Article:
"Treasury control" and the South African War, 1899-c.1905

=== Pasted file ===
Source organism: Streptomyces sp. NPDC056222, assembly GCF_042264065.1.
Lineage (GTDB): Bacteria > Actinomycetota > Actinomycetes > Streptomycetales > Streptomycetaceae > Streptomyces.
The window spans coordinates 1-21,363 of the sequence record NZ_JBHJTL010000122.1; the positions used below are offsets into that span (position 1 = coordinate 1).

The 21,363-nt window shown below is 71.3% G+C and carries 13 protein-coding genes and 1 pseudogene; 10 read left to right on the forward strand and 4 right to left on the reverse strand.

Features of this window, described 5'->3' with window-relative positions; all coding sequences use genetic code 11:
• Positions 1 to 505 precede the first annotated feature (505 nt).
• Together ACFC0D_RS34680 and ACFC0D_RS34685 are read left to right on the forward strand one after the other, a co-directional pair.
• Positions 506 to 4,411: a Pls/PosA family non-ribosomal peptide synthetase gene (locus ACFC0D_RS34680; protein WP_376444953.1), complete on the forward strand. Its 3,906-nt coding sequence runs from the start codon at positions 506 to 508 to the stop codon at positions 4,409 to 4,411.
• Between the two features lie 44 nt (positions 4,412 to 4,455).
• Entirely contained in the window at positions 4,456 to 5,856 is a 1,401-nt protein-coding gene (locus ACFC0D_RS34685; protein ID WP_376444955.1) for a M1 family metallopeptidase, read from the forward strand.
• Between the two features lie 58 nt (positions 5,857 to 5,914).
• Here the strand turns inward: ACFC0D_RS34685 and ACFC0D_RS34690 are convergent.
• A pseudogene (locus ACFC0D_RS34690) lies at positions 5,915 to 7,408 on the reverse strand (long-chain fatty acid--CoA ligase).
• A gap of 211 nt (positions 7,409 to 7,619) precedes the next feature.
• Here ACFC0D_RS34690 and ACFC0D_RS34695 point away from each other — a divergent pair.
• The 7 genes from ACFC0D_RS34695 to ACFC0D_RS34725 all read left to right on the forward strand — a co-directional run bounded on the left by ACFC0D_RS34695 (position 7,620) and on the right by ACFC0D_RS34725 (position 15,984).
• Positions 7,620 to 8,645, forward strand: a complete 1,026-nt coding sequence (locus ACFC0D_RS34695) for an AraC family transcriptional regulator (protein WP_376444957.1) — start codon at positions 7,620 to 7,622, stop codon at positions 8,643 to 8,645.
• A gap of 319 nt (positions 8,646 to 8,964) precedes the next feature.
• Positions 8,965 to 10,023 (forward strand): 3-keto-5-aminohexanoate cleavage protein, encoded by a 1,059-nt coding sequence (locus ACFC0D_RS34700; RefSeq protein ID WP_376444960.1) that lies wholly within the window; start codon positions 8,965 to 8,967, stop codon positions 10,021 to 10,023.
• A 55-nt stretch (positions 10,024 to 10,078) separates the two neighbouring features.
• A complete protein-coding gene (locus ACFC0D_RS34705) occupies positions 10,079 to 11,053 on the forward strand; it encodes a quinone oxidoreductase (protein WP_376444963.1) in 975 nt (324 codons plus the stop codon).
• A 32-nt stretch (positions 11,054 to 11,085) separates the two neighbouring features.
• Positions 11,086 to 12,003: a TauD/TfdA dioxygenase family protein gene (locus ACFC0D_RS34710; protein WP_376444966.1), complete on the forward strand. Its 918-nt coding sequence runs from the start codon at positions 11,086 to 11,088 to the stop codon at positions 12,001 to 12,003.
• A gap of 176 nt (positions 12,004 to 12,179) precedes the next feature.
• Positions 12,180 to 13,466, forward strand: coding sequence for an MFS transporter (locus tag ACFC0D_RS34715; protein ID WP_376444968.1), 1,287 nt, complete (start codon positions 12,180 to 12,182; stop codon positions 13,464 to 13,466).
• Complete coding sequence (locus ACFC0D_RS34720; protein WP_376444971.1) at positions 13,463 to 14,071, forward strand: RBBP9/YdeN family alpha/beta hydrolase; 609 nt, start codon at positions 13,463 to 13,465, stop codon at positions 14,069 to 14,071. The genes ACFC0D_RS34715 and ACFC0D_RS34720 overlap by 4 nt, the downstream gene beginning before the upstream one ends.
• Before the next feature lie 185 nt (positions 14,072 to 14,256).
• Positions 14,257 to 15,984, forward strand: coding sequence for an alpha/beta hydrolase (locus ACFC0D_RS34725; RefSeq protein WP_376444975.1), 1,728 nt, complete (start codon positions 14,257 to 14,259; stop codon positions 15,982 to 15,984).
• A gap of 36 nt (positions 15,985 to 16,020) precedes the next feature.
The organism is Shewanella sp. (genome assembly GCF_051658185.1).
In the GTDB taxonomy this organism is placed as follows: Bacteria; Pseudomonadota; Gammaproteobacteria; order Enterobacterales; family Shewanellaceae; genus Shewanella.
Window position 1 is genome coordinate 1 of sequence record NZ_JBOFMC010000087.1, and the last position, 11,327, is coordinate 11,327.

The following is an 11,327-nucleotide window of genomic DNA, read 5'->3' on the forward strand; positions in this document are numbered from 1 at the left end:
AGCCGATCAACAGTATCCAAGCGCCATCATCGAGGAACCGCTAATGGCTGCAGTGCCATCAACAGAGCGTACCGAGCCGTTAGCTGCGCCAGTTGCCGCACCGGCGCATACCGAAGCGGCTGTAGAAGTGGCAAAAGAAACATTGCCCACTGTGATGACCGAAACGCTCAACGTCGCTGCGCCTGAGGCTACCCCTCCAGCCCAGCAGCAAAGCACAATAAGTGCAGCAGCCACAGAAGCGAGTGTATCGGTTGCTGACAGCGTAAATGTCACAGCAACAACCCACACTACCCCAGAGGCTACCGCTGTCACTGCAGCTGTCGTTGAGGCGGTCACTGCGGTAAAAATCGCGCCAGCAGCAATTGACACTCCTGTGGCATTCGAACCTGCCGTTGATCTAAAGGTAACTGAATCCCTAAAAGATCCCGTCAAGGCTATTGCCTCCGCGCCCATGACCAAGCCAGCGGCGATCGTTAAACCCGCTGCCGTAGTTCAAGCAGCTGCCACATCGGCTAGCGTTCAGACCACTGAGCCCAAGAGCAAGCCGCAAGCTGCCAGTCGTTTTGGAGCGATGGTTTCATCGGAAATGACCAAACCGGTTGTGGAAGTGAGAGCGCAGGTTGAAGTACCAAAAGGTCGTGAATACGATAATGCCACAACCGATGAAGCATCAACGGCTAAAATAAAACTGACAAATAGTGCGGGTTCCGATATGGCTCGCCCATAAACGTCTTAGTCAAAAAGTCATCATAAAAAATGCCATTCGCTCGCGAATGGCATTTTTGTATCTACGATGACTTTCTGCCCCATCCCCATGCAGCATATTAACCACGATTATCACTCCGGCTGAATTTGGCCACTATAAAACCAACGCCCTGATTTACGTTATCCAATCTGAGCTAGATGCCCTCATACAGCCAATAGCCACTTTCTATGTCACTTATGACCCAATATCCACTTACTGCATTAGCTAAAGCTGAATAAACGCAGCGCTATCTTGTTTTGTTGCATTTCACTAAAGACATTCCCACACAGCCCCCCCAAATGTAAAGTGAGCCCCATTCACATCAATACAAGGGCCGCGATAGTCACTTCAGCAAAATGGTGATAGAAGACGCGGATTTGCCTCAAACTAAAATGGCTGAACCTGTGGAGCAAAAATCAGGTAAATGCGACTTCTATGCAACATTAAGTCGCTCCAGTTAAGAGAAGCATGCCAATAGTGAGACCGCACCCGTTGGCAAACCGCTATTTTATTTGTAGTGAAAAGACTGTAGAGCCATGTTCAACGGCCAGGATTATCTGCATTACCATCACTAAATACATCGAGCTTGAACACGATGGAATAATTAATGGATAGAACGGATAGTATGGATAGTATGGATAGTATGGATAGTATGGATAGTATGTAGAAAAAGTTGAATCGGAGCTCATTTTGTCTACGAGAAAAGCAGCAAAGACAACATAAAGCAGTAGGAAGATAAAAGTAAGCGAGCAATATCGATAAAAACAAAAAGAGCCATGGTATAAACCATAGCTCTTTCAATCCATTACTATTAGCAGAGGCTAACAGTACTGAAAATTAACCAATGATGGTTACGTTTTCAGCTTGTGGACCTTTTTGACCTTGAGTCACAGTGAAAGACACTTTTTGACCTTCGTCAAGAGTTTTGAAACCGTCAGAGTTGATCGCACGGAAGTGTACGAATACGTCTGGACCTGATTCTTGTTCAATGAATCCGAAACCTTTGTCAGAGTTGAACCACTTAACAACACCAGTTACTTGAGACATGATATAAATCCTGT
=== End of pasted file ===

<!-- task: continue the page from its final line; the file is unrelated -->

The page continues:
This thesis gives an account of the Treasury's role in preparing for, and conducting, the South African War, at a time when the orthodox Gladstonian principles of public finance were being challenged. It is a case study, in an exceptional instance, of the nature and effectiveness of Treasury control over expenditure on imperial expansion; of the Treasury's view of how a colonial war should be financed and who was to pay for it, of what cost-benefit analysis the Treasury applied to a colonial war, and of why it relied on recouping a substantial part of the war cost from an indemnity levied on a defeated Transvaal. The thesis is an attempt to define the vague concept of "Treasury control", not in constitutional theory, but as it worked in practice. It is argued that Treasury control and the rigidity of the annual peace time budget obstructed before the war the taking of any serious military precautions, left no reserve fund for war contingencies, and made any long-term strategic planning almost impossible. Rather than run the risk of asking money from Parliament for reinforcements to South Africa, which would be unpopular, as it might require increased taxation, and which might prove unnecessary, the Cabinet waited till the need to spend taxpayers' money had been demonstrated, although it could result in initial setbacks and in a longer and more expensive campaign. This, in conjunction with Milner's and Chamberlain's political strategy, dictated a military solution to the crisis. It is further argued that at first the Treasury estimated the cost of the war at £10 million, while assuring Parliament that a substantial part of it would be recouped by way of indemnity from the Transvaal. But the colonial expedition turned into a war on a European scale, the final charge to the British Exchequer was £217 million, and not a penny of indemnity was exacted from the Transvaal. The Treasury's view was restricted largely to the current year's budget and the following year's estimates, and how to secure their approval in Parliament. In this case, Treasury control was as ineffective during the war, as its estimates of the cost of the war and who would pay for it, were unrealistic.